I blogged about some parenting articles back in October and again in February, in response to the wonderful parent education event we held with Sheri Glucoft-Wong (which you can still watch on our Youtube page) and feedback from families eager to continue the conversation about how we come together as a community to raise children. With that in mind, here are a few more thought-provocative articles related to parenting that have come through my inbox in the last several months.
What impact does social media have on middle school girls? “60 percent of elementary-age girls said they were happy the way they were; 67 percent of boys said the same thing. By middle school, those numbers had dropped for both genders, but significantly for girls overall: to 37 percent, with 56 percent for boys.” Whatever your child’s gender, Lory Hough’s article Girlhood in the Harvard Ed Magazine is compelling reading.
How can boys experience greater emotional diversity? “Recent work by psychologists reveals the once-hidden benefits of experiencing a diversity of emotions, both positive and negative…And yet the research suggests we are not fostering emotional diversity from a young age, especially when it comes to raising young boys.” Jane Gruber and Jessica Borelli’s short piece in Scientific American speaks strongly to the developmental need to allow boys to experience, identify, and understand a wide range of emotions.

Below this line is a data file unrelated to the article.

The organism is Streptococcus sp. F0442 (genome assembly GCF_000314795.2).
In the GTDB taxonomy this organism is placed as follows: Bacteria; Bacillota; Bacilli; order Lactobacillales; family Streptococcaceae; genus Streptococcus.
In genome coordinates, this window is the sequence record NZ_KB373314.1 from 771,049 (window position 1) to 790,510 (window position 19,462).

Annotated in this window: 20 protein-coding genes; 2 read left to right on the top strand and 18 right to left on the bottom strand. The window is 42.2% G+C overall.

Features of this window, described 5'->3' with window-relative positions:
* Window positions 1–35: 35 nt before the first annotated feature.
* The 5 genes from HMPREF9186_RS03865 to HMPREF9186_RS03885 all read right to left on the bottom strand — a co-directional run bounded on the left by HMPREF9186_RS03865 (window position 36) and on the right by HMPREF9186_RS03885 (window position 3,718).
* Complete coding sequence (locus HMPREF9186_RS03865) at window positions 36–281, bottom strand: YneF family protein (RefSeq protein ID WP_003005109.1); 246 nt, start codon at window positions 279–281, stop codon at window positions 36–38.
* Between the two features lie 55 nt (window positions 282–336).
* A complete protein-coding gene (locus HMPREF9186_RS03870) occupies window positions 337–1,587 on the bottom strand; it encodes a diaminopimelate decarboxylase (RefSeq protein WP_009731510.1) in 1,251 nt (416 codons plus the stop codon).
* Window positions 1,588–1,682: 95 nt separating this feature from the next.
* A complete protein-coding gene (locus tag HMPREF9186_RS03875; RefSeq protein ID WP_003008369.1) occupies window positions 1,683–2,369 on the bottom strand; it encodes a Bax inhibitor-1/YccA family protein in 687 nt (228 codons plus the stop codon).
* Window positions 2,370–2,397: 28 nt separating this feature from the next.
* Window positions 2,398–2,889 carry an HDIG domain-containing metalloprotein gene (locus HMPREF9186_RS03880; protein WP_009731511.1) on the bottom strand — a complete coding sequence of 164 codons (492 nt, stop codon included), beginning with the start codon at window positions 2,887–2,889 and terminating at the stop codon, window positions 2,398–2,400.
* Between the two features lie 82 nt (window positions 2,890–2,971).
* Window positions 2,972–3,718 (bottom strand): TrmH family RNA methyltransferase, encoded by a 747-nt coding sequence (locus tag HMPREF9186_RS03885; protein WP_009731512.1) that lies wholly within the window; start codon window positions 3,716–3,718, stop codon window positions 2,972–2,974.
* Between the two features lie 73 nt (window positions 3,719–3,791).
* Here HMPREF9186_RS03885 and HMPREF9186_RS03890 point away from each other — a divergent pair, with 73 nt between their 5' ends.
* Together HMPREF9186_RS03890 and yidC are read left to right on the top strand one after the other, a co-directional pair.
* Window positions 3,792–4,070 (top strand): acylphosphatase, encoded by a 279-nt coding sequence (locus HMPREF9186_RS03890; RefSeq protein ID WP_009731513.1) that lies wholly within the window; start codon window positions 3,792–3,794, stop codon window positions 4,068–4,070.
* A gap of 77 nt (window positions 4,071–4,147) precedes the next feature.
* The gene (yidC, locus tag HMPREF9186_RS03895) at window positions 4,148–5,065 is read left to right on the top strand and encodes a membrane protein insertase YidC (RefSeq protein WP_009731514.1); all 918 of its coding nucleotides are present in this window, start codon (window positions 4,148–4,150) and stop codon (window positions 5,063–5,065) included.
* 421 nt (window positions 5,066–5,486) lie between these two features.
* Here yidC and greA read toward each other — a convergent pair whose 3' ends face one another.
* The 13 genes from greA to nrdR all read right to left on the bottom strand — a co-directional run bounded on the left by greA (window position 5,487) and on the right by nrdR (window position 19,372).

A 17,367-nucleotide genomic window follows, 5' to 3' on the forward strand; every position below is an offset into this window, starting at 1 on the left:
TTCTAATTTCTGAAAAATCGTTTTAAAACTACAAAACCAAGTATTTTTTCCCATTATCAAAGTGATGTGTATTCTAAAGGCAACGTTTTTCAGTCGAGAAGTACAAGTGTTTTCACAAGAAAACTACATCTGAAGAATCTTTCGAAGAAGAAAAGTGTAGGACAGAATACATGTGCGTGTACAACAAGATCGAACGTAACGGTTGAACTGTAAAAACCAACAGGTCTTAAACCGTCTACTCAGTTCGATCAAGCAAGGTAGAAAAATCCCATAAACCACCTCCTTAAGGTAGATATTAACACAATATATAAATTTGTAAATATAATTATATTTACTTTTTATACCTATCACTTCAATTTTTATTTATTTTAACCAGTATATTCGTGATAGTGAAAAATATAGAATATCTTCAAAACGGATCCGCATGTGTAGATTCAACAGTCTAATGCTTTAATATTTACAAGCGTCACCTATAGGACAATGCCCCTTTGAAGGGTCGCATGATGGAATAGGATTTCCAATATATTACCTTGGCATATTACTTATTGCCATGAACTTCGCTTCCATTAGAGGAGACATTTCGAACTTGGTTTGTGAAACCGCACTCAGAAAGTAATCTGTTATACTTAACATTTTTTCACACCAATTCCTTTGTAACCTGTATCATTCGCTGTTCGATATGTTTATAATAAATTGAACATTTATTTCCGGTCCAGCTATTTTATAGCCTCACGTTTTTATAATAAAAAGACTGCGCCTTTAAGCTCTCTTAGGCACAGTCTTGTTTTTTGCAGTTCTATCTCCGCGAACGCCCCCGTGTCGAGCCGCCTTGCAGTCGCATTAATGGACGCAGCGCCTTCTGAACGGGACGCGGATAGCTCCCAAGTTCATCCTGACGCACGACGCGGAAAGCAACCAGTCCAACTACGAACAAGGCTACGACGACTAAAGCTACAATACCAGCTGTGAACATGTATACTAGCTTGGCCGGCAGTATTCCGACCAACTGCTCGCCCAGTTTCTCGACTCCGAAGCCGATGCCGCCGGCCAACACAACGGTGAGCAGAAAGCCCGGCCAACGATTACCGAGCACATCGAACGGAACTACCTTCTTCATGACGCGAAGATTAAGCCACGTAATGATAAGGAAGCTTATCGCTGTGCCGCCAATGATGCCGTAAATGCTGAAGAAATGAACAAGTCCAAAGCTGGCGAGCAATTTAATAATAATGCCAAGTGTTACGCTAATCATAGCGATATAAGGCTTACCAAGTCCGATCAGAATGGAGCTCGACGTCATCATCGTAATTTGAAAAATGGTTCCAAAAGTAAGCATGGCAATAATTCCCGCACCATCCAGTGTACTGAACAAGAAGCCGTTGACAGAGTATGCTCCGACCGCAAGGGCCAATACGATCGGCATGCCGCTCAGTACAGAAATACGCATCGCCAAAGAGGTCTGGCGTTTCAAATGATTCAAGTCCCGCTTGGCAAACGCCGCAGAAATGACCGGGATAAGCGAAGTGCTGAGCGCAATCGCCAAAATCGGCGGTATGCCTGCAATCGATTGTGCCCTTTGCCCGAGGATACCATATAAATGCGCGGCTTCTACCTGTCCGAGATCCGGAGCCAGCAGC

What’s the best way to ensure my child’s happiness? Our results demonstrate that not all pursuits of happiness are equally successful and corroborate the great importance of social relationships for human well-being.” Jenny Anderson’s piece in Quartz weaves science and personal narrative to make a compelling argument that “The thing that makes us happiest in life is other people”, and that our greatest and most important work as parents is to teach our children how to be good friends and compassionate peers.
Should my child be doing more homework? Joe Pinsker’s article in The Atlantic summarizes the research (the short answer is no), explores the benefits and drawbacks of homework (it can create a home-school connection if one doesn’t exist, and there’s a correlation between in-class test performance and homework in secondary education), and defines good homework as meaningful, relevant, timely, and furthering student learning.
A few more quick, interesting links:
- The first segment of this podcast makes The Case Against Education
- Here are 10 Tips for Raising Global Children
- Do you wonder Why Girls Beat Boys at School and Lose to Them at the Office?
I welcome your thoughts on these articles, or any other resources you’ve found helpful in your own journey as a parent. Our whole community benefits from this dialogue. And I hope to see many of you on Friday for the parent education event Ending the Silence: Supporting Mental Health immediately following the First Friday assembly.
Dr. Zachary Roberts
Head of School